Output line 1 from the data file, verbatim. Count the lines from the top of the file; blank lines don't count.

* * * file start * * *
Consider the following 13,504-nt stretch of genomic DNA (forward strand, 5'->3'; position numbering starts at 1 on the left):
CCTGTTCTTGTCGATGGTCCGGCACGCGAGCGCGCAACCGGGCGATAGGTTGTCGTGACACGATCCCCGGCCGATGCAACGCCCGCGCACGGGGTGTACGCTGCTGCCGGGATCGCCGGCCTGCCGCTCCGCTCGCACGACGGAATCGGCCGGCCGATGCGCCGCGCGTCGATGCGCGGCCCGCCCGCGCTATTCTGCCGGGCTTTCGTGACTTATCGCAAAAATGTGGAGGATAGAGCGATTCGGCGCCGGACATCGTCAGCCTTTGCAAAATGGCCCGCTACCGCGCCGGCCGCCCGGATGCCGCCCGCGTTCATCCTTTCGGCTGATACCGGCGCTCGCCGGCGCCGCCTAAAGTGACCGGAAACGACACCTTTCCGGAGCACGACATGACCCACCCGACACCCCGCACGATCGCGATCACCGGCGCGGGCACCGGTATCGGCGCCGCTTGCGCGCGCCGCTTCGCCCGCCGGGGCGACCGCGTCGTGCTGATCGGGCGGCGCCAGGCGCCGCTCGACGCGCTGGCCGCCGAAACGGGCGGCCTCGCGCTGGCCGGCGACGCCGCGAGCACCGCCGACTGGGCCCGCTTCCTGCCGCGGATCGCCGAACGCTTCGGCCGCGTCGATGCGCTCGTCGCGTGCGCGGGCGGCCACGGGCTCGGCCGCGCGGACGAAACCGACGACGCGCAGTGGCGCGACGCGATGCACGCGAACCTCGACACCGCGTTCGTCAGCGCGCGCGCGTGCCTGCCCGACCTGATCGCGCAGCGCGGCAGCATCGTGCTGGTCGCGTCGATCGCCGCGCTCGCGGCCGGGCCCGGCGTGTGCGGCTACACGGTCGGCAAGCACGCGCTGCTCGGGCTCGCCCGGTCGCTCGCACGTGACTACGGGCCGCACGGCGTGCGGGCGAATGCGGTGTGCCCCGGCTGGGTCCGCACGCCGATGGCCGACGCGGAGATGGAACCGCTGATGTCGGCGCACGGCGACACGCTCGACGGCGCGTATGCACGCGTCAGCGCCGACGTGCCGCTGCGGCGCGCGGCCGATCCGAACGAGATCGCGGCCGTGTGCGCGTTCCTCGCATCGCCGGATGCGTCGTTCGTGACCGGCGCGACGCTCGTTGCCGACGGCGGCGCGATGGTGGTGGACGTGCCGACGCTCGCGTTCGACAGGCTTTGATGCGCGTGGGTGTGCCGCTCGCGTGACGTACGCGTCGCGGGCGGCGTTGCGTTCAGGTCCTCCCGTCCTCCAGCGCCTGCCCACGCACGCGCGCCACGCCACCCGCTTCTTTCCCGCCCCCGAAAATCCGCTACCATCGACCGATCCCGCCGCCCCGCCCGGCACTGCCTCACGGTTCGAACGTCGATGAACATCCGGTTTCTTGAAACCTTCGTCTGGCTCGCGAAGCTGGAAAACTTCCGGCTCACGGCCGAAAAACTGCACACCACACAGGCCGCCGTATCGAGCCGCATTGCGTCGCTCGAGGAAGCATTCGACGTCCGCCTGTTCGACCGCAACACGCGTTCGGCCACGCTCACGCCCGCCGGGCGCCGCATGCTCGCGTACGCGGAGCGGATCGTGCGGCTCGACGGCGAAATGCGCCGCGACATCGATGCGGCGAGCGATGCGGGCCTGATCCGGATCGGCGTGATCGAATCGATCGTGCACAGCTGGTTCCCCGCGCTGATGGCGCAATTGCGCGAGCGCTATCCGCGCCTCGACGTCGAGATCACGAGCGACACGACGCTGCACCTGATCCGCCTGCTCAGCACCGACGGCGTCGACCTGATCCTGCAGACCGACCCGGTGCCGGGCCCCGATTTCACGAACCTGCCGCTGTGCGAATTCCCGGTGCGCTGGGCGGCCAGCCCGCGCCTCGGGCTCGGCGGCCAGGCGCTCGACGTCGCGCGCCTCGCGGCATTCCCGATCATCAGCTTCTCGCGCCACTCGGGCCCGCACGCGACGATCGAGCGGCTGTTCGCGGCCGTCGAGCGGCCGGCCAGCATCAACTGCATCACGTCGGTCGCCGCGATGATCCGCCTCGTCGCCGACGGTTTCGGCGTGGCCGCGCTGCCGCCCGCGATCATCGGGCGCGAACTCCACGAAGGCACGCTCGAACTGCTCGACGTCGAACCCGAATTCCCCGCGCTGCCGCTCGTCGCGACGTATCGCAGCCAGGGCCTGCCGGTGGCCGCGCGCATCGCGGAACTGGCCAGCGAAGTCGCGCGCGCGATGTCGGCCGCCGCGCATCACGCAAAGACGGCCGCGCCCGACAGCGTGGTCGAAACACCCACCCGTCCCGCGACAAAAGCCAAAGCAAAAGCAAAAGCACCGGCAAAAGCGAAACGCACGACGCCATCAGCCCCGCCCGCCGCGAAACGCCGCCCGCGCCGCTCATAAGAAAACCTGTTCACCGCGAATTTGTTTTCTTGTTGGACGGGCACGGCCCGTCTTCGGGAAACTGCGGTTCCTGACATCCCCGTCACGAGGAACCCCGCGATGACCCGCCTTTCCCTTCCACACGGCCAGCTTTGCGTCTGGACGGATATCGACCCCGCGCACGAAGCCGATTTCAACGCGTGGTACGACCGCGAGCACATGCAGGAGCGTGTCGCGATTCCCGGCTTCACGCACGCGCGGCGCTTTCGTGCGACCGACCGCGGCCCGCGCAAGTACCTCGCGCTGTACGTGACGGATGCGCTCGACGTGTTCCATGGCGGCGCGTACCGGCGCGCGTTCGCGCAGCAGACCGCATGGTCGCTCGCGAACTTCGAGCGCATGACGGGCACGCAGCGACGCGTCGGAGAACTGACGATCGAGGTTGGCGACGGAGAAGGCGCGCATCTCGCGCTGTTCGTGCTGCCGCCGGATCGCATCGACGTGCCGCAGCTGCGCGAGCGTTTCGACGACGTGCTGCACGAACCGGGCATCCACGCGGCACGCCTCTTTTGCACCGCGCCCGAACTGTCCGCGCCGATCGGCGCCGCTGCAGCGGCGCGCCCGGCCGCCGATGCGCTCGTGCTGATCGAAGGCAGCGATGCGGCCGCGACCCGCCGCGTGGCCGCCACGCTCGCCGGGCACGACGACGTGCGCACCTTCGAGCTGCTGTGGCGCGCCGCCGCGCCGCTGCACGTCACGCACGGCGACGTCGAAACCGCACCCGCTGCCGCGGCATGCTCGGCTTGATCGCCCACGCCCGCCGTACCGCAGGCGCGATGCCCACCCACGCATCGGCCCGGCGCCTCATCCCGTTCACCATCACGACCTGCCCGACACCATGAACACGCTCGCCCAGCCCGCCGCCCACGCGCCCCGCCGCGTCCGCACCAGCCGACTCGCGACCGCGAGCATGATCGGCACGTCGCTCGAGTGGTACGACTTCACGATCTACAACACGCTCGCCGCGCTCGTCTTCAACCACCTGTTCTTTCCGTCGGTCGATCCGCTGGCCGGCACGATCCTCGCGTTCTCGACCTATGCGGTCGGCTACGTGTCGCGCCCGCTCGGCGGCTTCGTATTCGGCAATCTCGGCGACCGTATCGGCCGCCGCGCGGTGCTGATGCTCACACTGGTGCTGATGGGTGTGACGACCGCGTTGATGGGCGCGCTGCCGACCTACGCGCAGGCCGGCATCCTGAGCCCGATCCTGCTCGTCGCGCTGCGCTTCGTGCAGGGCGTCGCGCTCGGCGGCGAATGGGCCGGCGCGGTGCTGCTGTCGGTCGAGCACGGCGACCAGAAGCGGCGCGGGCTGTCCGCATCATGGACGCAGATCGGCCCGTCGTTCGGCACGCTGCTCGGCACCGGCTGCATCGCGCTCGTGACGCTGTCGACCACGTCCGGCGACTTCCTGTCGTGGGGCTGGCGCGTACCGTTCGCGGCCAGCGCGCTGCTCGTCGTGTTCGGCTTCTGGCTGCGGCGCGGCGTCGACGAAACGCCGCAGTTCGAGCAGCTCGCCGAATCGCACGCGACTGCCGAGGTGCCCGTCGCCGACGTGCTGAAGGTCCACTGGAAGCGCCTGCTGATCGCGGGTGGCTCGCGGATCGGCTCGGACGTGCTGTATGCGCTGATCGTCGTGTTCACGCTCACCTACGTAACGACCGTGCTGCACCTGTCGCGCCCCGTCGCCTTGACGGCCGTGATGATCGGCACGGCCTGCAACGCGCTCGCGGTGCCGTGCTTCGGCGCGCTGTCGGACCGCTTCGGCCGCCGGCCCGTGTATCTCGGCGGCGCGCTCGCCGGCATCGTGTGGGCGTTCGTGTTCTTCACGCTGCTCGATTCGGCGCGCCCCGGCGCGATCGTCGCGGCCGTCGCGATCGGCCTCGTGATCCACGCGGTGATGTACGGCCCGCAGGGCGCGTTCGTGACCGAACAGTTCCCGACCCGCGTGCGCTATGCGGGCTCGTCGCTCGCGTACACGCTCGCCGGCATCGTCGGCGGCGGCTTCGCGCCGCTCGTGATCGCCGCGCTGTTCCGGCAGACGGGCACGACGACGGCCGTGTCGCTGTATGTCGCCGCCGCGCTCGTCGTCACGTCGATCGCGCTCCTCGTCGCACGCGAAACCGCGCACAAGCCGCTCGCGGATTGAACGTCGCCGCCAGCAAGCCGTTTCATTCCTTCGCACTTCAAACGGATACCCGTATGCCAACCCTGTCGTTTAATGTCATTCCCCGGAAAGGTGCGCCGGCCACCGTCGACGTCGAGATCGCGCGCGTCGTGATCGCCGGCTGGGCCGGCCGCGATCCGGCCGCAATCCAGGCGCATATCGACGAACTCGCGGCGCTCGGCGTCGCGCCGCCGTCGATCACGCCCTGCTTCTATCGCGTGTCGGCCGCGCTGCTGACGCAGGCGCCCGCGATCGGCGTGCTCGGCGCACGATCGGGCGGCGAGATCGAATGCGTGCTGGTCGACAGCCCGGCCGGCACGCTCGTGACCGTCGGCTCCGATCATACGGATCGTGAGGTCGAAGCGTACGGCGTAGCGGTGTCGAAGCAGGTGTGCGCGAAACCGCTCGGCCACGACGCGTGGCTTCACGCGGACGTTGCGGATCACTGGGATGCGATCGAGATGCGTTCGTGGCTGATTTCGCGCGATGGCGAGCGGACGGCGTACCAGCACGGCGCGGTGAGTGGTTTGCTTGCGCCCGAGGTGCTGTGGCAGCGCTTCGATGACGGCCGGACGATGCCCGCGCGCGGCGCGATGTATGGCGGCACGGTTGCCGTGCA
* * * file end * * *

Consider the following 13,504-nt stretch of genomic DNA (forward strand, 5'->3'; position numbering starts at 1 on the left):